Why did we stop eating mutton, that meat which once delighted and satisfied the nation? What was so good about it? And how can we start to enjoy it again?
Author Bob Kennard answers all these questions and more.
Much Ado About Mutton, which is available from Merlin Unwin Books, will not only leave you an expert on what mutton has done for Britain but will also equip you with what to look for when you buy it, where to buy it, which breed, which cut, and how to cook it!
Let’s start with an explanation of what it is; as author Bob Kennard explains, mutton is simply the meat from older sheep – just as beef is mature veal, so mutton is mature lamb. Today, it is generally taken as being sheep over two-years-old.
Sheep are fascinating animals, and their management and ecological value are often overlooked.
Author, Jill Mason, has dedicated a chapter to sheep farming in her book, Everything you wanted to know about the Countryside, recently reviewed by That’s Farming.
“Sheep are sold as lamb if they are sent to market in the year of their birth (or in the year following its birth if the lamb is born after September 30th). After this, it becomes known as a hogget and will be marketed as mutton.”
Jill notes their great diversity, with 90 different breeds and crosses of sheep in the UK, which have evolved to suit the diverse terrain.
Their breed and hardiness have an impact on their survival within particular regions, which, in turn, impacts the flavour of the meat if eaten.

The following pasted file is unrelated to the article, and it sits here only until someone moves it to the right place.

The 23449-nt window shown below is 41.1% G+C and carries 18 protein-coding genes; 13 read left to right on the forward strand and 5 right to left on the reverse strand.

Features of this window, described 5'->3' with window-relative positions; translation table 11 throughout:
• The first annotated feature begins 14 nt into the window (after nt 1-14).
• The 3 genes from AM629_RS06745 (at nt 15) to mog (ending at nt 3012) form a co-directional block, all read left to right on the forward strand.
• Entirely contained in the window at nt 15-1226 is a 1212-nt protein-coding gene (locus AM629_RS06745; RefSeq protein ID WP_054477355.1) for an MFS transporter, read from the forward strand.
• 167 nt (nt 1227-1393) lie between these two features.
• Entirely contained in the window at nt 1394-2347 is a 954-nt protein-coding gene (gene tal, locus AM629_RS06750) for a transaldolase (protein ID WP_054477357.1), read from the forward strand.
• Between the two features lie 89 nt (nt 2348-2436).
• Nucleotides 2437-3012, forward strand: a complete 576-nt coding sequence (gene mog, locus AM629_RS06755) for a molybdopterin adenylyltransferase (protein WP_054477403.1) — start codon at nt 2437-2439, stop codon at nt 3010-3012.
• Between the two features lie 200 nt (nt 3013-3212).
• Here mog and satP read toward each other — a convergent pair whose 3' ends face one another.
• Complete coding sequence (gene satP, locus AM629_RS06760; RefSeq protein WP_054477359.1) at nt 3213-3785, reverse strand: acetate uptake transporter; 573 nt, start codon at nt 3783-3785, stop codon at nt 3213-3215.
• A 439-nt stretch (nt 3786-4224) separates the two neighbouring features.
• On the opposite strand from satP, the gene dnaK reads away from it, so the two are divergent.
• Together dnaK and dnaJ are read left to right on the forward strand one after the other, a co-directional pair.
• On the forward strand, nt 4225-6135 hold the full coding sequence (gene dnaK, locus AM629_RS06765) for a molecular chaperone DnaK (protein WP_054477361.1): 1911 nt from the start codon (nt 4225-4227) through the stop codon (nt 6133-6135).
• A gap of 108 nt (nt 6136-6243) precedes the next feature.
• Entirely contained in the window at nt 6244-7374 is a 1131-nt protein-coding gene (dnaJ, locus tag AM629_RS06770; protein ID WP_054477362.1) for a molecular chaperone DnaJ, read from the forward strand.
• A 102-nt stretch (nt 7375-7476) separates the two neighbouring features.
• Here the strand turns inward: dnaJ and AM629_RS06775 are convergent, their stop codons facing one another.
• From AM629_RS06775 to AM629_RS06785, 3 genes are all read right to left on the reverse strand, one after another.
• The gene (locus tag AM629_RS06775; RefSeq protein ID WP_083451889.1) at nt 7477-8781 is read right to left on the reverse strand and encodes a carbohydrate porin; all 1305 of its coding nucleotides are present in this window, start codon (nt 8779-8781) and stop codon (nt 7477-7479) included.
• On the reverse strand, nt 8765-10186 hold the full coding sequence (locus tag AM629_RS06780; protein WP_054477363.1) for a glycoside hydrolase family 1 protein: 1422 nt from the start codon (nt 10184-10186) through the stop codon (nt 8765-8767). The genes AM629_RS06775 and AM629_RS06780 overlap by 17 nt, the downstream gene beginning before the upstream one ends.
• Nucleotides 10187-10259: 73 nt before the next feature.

Nutritional benefits of mutton
New research shows the important nutritional benefits mutton has to offer. In addition, grass-fed mutton can also play a lead in the transition to sustainable lower, carbon farming.
Mutton production has been entwined with our landscape, our history, our wealth and our well-being since prehistoric times.
For many hundreds of years, mutton was the main form of sheep meat eaten on these islands.
Yet over the past 40 years, it virtually disappeared from our shops and menus – and we were in real danger of losing one of our iconic foods, as much part of our culture and heritage as roast beef.
Happily, the current revival of interest in mutton is putting it back in the spotlight, celebrating the versatility as well as the long tradition of this fabulous-tasting meat.
The story of sheep and mutton is very much part of the story of the United Kingdom.
Mutton fed our people through the upheavals of the Industrial Revolution; its fat lit our homes by candlelight, it was served at the last lunch on The Titanic in 1912 and was a birthday meal on Captain Scott’s last expedition.
Today, our uplands are only enjoyed by walkers because of the sheep that have grazed them for hundreds of years. It is difficult today to appreciate just how ubiquitous mutton once was.
Distribution of fat
Many Victorians thought that superior flavour was to be enjoyed from the mountain breeds of Scotland, northern and western England, and Wales, or breeds of chalk downs such as Southdown and the ‘primitive’ breeds of the Scottish islands, Isle of Man and Portland. One reason for these preferences is the distribution of fat.
Many of the breeds of sheep suitable for wool production also have the unfortunate habit of laying down plenty of fat on their backs when older, which makes the mutton unattractive – even to a Victorian palate.
The right amount of fat in the right places can add hugely to the flavour of red meat.
As the demands for meat, wool, milk and even manure have risen and fallen, so have the fortunes of the sheep industry.
The revolution in productivity, which has overtaken the farming industry over the past two centuries, has also contributed to the type of sheep meat we eat.
Farming now produces lambs ready for eating in a reliable and efficient fashion at a much younger age, and so mutton is a rarity.
People are once again beginning to appreciate the unique taste of this culinary icon, which we nearly lost.
The complexity and depth of flavour are like no other. In a world of bland-tasting meat, mutton is king.